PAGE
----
The Australian national flag should always be flown on the far left of a person facing the flags. With the exception of a flagpole fitted with a gaff, a house flag or a club pennant should never be flown above a national flag. For example if the Australian national flag was being flown with a State flag, and a local government flag, the Australian national flag would be flown on the far left (the position of honour), the State flag to the right of it and the local government flag to the right of the State flag.
If there are two Australian national flags, one can be flown at each end of the line of flags.
In a single or double row of flagpoles, arranged at right angles from a structure, such as a building or memorial, the Australian national flag should be flown from the far-left flagpole nearest the kerb. If two Australian national flags are available the second flag should be flown on the right nearest kerb.
In a double row of flagpoles where there is no formal focal point (i.e. a building or memorial), the Australian national flag should be flown on the diagonal corners of the arrangement, with all other flags being arranged according to precedence as for a single row.
Carrying the Australian National Flag in a Procession
In a line of flags carried in single file, the Australian national flag should always lead. Flags are so that the right hand of the carrier is above the left hand.
In a line of flags carried abreast, it is preferable to have an Australian national flag carried at each end of line.
If however, only one Australian national flag is available, the following applies:
- If there is an odd number of flags, the Australian national flag should be carried in the centre of the line.
- The flag next highest in the order of precedence should be flown to the left of the Australian national flag (as seen by a viewer facing the flag bearers), the next ranking flag to the right of the Australian national flag and so on.
- If there is an even number of flags, the Australian national flag should be carried on the right-hand end of the line facing the direction of the movement (that is, left end of the line as viewed by a person facing the flags).
Flying the Australian National Flag at half-mast
Flags are flown in the half-mast position as a sign of mourning.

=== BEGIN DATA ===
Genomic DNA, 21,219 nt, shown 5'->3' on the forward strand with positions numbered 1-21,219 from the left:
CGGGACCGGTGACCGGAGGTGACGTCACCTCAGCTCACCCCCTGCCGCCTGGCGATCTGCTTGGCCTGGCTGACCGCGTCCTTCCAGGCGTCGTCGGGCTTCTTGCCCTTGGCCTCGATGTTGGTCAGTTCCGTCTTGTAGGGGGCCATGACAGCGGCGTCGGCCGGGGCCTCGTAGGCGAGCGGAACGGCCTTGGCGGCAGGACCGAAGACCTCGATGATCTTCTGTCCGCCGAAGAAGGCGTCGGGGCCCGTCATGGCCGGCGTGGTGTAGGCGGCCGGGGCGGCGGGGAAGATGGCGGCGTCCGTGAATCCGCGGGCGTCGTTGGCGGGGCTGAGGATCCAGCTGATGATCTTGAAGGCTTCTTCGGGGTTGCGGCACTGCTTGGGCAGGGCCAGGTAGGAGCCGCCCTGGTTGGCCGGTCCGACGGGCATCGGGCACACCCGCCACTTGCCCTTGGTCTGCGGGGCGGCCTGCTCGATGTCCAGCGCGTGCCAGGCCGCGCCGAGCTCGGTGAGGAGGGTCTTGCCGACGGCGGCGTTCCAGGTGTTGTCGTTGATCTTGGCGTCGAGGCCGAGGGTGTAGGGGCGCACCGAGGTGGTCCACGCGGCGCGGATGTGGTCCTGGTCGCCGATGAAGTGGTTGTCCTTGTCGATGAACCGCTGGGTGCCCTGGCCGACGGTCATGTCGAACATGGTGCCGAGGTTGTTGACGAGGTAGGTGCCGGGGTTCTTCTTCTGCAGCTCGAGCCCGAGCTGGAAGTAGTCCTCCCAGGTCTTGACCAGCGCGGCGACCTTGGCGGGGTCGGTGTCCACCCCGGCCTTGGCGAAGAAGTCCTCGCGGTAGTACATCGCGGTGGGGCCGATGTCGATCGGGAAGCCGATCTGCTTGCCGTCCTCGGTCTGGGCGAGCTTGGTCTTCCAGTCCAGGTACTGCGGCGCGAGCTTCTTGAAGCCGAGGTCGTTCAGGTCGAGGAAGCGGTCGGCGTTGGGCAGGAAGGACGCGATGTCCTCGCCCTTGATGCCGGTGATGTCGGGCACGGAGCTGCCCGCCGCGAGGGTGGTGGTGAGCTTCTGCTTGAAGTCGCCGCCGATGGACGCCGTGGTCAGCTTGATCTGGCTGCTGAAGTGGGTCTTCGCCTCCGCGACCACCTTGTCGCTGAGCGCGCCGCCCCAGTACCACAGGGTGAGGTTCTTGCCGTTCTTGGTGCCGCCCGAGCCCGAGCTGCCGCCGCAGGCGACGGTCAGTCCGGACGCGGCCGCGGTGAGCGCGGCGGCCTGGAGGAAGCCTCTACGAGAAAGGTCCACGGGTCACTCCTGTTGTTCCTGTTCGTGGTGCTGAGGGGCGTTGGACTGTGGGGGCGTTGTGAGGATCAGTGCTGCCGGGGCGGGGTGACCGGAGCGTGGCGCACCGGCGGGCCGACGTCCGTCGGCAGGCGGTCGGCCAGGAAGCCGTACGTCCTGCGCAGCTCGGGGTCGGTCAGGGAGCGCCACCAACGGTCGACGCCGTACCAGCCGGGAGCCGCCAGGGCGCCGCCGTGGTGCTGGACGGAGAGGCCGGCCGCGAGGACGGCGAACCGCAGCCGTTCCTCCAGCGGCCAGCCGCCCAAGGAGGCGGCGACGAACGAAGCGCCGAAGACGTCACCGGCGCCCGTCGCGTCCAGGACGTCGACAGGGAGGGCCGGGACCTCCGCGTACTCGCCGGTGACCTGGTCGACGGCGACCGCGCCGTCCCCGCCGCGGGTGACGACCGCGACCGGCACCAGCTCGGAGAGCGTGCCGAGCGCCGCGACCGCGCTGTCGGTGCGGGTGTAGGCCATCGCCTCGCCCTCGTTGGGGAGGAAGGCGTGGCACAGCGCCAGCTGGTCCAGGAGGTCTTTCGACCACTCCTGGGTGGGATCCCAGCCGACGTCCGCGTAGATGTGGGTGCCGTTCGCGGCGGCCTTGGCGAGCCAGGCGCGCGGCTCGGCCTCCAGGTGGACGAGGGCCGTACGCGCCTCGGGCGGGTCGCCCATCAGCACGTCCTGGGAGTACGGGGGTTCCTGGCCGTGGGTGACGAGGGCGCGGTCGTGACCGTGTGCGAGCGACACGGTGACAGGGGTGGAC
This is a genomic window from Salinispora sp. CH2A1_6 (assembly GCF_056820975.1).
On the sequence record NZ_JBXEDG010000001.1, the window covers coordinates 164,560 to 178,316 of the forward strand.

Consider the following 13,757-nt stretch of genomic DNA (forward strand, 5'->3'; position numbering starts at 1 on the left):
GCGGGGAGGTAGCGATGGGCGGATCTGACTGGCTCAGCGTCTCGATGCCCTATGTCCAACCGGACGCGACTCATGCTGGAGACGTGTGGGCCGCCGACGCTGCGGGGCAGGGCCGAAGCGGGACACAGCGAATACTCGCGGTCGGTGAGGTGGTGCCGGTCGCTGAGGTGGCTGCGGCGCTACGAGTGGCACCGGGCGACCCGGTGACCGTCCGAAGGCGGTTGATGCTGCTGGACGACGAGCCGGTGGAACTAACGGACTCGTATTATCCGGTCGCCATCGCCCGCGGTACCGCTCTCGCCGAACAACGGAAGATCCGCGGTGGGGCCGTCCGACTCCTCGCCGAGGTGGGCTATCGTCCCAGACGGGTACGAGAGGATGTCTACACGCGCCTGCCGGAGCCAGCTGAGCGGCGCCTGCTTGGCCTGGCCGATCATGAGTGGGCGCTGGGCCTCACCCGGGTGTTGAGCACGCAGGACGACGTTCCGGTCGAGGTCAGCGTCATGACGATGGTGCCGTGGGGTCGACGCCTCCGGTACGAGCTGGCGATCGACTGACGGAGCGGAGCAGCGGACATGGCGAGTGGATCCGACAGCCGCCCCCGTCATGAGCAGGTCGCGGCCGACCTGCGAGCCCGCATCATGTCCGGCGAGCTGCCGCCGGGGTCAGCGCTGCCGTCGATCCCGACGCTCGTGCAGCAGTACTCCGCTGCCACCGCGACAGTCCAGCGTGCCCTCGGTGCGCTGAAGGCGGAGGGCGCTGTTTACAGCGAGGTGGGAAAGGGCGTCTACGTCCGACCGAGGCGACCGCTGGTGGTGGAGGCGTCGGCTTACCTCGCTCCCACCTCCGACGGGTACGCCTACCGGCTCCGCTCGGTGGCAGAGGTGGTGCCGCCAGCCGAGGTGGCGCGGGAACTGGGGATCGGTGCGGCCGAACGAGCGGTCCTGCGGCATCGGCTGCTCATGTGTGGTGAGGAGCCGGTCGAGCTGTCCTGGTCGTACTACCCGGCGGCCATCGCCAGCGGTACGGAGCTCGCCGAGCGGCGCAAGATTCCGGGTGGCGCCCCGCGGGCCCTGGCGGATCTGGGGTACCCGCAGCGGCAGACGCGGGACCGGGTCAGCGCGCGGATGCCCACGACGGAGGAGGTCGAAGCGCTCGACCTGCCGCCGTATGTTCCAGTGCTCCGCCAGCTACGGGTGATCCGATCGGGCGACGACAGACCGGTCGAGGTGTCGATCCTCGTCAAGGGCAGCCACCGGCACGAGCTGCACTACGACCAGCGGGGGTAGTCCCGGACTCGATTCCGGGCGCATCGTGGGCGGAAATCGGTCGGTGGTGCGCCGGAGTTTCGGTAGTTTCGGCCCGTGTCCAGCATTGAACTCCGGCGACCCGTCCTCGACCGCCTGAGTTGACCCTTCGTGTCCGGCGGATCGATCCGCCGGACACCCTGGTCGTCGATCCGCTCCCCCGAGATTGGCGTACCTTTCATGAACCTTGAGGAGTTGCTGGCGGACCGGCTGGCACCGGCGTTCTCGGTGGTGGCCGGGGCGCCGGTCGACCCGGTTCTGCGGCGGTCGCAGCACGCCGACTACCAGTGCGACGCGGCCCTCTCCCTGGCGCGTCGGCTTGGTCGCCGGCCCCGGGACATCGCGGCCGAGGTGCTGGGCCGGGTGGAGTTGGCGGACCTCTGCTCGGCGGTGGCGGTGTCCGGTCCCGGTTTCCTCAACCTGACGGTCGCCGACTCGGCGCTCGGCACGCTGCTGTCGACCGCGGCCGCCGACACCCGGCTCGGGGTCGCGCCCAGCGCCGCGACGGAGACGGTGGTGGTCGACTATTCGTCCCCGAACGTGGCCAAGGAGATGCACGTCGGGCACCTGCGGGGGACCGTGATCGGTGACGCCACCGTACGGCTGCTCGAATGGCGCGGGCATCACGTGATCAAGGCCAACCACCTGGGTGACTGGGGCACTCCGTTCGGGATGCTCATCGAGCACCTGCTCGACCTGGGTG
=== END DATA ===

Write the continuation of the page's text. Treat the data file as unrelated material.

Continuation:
To bring the flag to the half-mast position, the flag must first be raised to the top of the mast (the ‘peak’) then immediately lowered slowly to the half-mast position. An acceptable position would be when the top of the flag is a third of the distance down from the top of the flagpole, so that it does not appear simply to have slipped down from the top of the flagpole.
Under no circumstances should a flag be flown at half-mast at night, whether or not the flag is illuminated.
Occasions when direction will be given by the Sovereign and/or Commonwealth government for flags to be flown at half-mast include on the death of:
- the Sovereign (King or Queen) – the flag should be flown from the time of announcement of the death up to and including the funeral
- a member of a royal family
- the Governor-General or a former Governor-General
- a distinguished Australian citizen, in accordance with protocol
- the head of state of another country with which Australia has diplomatic relations – the flag should be flown on the day of the funeral or as directed
Flags in any locality may be flown at half-mast on the death of a local citizen or on the day, or part of the day, of their funeral.
The flag should be treated with the respect and dignity it deserves as the nation’s foremost national symbol. The flag should not be:
- used to cover a statue, monument or plaque for an unveiling ceremony
- used to cover a table, seat
- used to mask boxes, barriers or the space between the floor and the ground level on a dais or platform
- allowed to fall or lie on the ground
- flown when in damaged, faded or dilapidated condition (such flags should be destroyed privately, in a dignified way).